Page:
Collingwood, who retired from Tests after England’s historic Ashes triumph in Australia, has scored only 61 runs and picked a wicket in four matches.
“The reason I retired from Test cricket was to prolong my One-day career and I still feel I have major contributions to make. I am still the Twenty20 captain. I want to continue that as well and it (retirement) is not in my mind,” Collingwood said Monday ahead of the match against the West Indies here Thursday.
England, as a team, has experienced a rollercoaster ride in the tournament. They lost to Ireland and Bangladesh and survived a scare in their opening match against the Netherlands. Facing the higher-ranked nations, they got the better of South Africa, drew with India in Bangalore and now are in a must-win situation against the West Indies if they are to qualify for the quarterfinals.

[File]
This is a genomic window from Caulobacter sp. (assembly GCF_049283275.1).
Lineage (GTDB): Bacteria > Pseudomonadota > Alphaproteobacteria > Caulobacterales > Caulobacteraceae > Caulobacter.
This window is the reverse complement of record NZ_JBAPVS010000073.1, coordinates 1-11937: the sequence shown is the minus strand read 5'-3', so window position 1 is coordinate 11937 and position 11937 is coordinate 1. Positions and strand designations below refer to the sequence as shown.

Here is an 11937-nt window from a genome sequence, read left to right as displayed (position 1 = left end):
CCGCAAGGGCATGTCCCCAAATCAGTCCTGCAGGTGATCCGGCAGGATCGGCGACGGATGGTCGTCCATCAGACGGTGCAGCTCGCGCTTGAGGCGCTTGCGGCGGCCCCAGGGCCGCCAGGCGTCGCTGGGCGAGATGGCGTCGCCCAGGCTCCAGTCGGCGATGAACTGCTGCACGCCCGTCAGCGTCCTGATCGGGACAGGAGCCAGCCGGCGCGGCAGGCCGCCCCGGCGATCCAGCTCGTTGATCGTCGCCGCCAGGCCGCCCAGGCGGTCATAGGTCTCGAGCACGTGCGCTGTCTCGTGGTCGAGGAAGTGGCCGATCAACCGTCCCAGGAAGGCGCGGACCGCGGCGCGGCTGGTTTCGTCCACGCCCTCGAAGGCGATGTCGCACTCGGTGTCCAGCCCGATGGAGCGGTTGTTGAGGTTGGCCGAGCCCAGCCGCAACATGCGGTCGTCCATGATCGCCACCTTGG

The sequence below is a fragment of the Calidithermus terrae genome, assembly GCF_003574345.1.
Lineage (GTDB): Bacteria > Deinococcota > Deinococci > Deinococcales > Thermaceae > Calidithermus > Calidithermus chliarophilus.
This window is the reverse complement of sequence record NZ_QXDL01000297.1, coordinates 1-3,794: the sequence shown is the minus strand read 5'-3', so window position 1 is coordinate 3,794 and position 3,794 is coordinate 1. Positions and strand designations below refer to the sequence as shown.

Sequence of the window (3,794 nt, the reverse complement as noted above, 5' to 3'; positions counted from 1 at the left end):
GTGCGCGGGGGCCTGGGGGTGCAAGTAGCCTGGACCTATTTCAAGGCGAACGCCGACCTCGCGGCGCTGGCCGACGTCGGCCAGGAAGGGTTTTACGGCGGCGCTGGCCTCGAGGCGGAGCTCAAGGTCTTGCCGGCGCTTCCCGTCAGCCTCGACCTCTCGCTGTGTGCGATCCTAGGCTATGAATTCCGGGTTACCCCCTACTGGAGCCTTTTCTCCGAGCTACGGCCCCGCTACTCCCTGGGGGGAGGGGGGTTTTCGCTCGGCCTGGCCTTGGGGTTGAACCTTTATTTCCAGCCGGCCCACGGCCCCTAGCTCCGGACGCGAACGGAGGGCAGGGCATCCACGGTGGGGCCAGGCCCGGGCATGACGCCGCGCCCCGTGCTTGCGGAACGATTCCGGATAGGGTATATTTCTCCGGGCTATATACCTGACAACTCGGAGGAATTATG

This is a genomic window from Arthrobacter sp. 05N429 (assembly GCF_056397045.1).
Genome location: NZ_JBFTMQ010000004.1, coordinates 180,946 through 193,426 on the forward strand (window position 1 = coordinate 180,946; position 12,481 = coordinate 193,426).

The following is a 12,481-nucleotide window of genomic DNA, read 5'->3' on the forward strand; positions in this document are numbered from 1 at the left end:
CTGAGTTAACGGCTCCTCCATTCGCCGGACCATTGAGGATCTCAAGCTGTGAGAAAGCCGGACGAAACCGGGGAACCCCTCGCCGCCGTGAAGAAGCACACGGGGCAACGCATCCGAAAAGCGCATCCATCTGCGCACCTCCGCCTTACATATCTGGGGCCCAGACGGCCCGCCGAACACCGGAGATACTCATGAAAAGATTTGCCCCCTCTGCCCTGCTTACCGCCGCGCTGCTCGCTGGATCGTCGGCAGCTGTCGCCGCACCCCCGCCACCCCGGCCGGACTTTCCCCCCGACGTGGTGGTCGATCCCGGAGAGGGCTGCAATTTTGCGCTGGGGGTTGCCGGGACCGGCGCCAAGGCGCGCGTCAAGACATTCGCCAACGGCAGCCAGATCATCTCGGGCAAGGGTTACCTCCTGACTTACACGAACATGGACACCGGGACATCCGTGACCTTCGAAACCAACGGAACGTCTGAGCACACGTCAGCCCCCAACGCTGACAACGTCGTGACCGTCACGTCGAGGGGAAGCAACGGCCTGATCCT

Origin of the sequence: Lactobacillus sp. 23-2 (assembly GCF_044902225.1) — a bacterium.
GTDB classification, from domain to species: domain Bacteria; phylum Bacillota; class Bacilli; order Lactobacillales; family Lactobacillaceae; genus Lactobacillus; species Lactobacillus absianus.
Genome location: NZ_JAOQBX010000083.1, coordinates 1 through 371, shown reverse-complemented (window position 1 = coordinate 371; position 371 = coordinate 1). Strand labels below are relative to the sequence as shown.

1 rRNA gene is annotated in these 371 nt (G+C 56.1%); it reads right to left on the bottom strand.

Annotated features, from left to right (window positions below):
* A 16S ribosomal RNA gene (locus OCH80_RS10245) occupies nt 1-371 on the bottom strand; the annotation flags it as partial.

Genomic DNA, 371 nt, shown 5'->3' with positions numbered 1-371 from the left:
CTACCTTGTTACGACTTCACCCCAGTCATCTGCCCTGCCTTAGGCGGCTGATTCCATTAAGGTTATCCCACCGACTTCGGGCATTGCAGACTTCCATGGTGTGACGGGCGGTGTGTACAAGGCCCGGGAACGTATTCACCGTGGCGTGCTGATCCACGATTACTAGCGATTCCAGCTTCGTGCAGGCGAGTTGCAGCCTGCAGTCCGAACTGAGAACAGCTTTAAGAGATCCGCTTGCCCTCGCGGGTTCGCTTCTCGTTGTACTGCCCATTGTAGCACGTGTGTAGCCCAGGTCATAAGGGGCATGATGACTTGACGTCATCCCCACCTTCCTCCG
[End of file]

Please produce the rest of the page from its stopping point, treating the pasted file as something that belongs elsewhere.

When asked whether fatigue is a factor behind England’s inconsistent show, Collingwood said: “We can’t make that an excuse. For the players, it is like having two Olympics back-to-back. You wait for these things to come around every four years, the Ashes in Australia and then a World Cup, and to have them so close together is not ideal. But it is changing the next time around, which will be better.”
“Now, we have to concentrate on the next games, our confidence, our strength as a team. I think we have played well in these conditions at times.”